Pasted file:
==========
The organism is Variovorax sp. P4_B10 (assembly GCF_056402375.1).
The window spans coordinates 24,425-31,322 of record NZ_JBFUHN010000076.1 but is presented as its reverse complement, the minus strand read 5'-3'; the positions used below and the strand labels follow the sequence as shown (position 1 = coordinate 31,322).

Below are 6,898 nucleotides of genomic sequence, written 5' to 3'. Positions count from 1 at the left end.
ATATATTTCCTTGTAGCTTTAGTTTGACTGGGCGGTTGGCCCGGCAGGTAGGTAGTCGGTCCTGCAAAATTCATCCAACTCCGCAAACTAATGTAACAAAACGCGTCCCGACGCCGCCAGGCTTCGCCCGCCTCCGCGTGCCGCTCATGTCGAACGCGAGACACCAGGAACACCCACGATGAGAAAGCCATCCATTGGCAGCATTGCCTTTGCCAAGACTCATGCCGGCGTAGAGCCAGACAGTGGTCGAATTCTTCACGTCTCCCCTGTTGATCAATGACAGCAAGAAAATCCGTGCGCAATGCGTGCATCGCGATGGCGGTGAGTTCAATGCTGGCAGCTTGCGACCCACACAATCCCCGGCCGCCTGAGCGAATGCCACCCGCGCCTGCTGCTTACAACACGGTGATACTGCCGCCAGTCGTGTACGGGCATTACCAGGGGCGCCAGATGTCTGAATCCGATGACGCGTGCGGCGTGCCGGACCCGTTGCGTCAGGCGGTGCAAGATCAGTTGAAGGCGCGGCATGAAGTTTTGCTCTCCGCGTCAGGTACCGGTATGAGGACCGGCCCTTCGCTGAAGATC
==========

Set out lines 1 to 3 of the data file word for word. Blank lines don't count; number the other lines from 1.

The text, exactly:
The organism is Variovorax sp. P4_B10 (assembly GCF_056402375.1).
The window spans coordinates 24,425-31,322 of record NZ_JBFUHN010000076.1 but is presented as its reverse complement, the minus strand read 5'-3'; the positions used below and the strand labels follow the sequence as shown (position 1 = coordinate 31,322).

Below are 6,898 nucleotides of genomic sequence, written 5' to 3'. Positions count from 1 at the left end.